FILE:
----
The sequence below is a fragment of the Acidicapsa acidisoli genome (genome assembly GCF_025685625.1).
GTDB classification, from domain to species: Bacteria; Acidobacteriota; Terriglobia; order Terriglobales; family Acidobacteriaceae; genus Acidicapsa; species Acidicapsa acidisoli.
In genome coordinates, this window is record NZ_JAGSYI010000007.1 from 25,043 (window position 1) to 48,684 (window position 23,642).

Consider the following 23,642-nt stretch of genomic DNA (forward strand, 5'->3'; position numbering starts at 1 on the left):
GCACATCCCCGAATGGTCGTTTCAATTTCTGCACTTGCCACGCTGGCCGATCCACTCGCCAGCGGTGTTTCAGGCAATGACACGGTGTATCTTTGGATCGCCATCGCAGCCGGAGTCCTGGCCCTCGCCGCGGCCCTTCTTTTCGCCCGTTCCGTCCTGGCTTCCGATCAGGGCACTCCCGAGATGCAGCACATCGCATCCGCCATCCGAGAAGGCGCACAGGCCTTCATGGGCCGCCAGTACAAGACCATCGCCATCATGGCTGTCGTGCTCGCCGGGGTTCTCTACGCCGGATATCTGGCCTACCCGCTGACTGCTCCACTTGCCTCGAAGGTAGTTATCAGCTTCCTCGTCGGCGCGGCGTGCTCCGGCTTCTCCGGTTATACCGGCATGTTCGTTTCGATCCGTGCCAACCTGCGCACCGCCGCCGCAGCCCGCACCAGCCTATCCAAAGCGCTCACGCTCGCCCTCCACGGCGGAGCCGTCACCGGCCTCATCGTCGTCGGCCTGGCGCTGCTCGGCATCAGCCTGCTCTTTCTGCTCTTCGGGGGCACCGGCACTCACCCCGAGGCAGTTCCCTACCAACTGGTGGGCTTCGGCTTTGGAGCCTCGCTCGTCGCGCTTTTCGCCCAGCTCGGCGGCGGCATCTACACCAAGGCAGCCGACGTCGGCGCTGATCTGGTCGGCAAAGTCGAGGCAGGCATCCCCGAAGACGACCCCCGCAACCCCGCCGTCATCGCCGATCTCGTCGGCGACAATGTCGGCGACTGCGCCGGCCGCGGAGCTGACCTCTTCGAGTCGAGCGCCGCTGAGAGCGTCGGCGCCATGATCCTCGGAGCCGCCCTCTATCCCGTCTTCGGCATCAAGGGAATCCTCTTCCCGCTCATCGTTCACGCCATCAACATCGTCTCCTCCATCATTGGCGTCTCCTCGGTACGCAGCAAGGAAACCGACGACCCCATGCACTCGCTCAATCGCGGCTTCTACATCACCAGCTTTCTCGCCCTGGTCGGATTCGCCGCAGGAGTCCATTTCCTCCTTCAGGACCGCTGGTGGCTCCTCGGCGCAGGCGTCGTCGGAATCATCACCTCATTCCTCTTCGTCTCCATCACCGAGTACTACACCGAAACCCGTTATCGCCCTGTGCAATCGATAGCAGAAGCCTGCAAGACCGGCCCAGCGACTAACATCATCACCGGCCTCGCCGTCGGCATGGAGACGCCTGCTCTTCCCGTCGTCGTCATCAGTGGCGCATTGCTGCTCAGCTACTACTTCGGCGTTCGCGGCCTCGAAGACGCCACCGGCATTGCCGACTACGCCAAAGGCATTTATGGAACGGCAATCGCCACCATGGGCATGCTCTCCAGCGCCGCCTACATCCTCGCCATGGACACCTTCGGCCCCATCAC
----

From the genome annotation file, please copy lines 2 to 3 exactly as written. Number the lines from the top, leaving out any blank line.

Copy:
GTDB classification, from domain to species: Bacteria; Acidobacteriota; Terriglobia; order Terriglobales; family Acidobacteriaceae; genus Acidicapsa; species Acidicapsa acidisoli.
In genome coordinates, this window is record NZ_JAGSYI010000007.1 from 25,043 (window position 1) to 48,684 (window position 23,642).